Peter S. Aronson MD
C. N. H. Long Professor of Medicine (Nephrology) and Professor of Cellular and Molecular Physiology
Urinary electrolyte excretion; cell membrane ion exchangers; proximal tubule
- Regulation of Na+-H+ exchanger NHE3 in the proximal tubule, a process important for controlling the salt, fluid, and acid-base balance of the body.
- Roles of SLC26 anion exchangers in directly and indirectly governing urinary oxalate excretion, a urinary constituent that is very important for kidney stone formation.
The general goal of our research is to understand how the kidney regulates the salt (NaCl) and acid-base balance of the body. To eliminate waste products from the body, the kidney filters gigantic quantities of the plasma (over 160 quarts per day) resulting in the flow of huge quantities of water, NaCl and the base bicarbonate through the renal tubules. The first portion of each renal tubule is called the proximal tubule, and the proximal tubules are collectively responsible for reabsorbing the vast majority of the filtered NaCl, bicarbonate and water, and secreting acid in the form of ammonium ions.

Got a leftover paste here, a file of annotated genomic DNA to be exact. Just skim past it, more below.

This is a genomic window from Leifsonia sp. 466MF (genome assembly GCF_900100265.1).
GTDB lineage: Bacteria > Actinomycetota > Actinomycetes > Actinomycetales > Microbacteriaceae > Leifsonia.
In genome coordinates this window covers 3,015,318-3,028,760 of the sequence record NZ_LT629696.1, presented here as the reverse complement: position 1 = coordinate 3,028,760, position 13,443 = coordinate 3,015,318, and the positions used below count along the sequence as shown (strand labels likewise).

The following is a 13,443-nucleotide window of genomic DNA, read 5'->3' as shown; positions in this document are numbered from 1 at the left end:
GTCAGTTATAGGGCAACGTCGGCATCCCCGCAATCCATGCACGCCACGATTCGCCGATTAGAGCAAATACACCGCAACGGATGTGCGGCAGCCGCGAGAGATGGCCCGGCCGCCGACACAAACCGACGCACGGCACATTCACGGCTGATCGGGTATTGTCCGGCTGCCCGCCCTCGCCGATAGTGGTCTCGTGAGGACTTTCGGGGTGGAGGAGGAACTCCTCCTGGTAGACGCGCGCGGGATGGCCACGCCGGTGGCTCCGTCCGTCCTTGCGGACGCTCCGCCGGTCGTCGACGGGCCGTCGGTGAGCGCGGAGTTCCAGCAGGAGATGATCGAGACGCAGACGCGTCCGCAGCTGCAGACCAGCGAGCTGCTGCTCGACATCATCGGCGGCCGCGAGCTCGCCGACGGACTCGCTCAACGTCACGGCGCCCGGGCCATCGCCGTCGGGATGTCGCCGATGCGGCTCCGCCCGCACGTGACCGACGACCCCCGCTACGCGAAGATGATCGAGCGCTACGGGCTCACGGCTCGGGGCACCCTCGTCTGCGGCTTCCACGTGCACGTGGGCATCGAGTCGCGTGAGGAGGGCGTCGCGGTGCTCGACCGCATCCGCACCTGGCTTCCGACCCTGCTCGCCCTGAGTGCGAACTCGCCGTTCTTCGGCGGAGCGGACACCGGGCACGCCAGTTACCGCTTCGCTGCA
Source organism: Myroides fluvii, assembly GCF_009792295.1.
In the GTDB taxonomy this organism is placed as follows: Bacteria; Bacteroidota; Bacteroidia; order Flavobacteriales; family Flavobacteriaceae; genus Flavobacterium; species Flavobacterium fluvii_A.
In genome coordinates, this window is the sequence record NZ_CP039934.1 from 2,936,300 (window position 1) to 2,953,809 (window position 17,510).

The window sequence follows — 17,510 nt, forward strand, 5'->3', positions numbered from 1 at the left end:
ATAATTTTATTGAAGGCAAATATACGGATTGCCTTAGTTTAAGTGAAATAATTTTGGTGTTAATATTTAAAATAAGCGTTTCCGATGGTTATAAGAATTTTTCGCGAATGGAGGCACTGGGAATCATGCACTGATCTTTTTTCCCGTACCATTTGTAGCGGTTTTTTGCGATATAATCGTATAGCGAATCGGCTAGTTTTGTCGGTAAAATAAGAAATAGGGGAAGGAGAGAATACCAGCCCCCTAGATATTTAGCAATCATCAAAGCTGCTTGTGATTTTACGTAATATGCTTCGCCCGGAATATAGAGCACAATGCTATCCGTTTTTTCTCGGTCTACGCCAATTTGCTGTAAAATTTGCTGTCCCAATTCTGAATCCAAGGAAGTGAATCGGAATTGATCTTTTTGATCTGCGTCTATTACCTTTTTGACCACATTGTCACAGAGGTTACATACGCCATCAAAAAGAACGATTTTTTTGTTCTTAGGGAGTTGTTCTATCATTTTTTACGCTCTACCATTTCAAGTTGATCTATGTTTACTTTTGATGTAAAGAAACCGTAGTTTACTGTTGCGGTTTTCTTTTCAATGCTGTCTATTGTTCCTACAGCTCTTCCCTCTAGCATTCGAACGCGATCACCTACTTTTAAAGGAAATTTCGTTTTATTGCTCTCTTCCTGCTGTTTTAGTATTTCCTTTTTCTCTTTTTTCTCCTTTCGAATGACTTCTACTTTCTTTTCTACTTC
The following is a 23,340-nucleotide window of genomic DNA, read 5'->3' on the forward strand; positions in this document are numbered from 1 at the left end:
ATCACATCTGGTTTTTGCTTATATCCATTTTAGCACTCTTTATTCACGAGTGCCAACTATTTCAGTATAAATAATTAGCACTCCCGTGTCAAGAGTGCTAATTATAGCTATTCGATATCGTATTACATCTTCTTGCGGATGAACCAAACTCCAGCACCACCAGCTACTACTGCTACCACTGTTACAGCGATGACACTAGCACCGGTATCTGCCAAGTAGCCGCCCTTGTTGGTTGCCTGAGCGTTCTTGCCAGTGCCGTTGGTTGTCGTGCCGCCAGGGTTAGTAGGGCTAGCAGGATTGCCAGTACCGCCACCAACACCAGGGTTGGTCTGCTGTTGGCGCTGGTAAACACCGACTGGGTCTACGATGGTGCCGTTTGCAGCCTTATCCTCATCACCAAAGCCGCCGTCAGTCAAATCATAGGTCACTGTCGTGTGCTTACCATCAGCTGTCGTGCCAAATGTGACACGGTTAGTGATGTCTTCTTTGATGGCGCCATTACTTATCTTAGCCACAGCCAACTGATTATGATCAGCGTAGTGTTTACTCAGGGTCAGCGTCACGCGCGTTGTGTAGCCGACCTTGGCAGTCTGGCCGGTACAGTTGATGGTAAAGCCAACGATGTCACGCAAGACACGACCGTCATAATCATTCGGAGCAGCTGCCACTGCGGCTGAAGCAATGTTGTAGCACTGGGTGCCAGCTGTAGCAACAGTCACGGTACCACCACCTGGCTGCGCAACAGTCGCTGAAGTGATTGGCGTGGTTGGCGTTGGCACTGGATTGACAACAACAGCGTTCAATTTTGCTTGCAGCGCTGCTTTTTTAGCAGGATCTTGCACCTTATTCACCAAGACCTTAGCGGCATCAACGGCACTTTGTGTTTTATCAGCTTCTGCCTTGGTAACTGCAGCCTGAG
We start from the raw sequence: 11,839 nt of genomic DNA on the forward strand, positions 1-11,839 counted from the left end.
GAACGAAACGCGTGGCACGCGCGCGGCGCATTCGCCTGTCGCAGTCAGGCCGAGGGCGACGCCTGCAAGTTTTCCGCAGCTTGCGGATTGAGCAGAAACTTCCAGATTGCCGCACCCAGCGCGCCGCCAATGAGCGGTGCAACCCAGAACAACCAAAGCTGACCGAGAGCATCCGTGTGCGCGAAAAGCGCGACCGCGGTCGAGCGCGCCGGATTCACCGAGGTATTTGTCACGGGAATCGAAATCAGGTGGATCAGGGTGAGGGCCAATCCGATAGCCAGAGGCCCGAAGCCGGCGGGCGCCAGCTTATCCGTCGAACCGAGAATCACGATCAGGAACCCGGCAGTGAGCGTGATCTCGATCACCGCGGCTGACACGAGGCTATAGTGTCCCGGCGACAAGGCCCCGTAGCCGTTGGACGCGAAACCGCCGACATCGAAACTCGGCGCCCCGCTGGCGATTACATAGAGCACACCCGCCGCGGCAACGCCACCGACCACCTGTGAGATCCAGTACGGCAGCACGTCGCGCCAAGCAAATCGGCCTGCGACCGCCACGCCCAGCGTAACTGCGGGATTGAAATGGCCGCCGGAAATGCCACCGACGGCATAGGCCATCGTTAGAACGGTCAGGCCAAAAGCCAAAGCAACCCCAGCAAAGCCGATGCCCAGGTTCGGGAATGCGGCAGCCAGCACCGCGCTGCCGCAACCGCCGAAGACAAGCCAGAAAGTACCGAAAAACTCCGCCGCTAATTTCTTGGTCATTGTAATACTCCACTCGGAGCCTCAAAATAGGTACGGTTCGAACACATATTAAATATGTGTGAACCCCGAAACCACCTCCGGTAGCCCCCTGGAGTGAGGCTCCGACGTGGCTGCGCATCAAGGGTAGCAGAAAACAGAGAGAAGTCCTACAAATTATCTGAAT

Our lab has specifically focused on identifying the proteins involved in mediating the transport of bicarbonate, NaCl and ammonium in the proximal tubule. We found that “knockout” mice lacking one of these transport proteins have a high incidence of calcium oxalate urinary stones, the same type that is most common in human patients with kidney stones. We showed that the cause of the calcium oxalate kidney stones is a very high concentration of oxalate in the urine. We found that this kidney transport protein also plays a very crucial role in the intestine, where it secretes oxalate and thereby limits how much of ingested oxalate is absorbed and then excreted in the urine. Based on this discovery, our laboratory has been devoting increasing effort to understanding the role of transporters in governing oxalate homeostasis and excretion.
Extensive Research Description
Our general goal is to characterize the mechanisms regulating sodium, acid-base, and anion excretion by the kidney. Our work is primarily focused on membrane transport proteins mediating ion exchange, namely NHE isoforms mediating Na+-H+ exchange, and SLC26 isoforms mediating anion exchange. One approach involves the generation of isoform-specific polyclonal and monoclonal antibodies to identify the cellular and subcellular sites of expression of ion exchangers in the kidney and other tissues, and to study their biosynthesis and assembly into multimeric complexes. A complementary approach uses mice with targeted gene disruption to elucidate the physiological roles of ion exchangers and associated proteins under in vivo conditions. For example, work with mice lacking anion exchanger Slc26a6, which can function as an oxalate transporter, revealed a phenotype of calcium oxalate kidney stones. This finding in turn has motivated studies of the roles and regulation of anion transporters affecting oxalate homeostasis under normal conditions and in diseases associated with hyperoxaluria.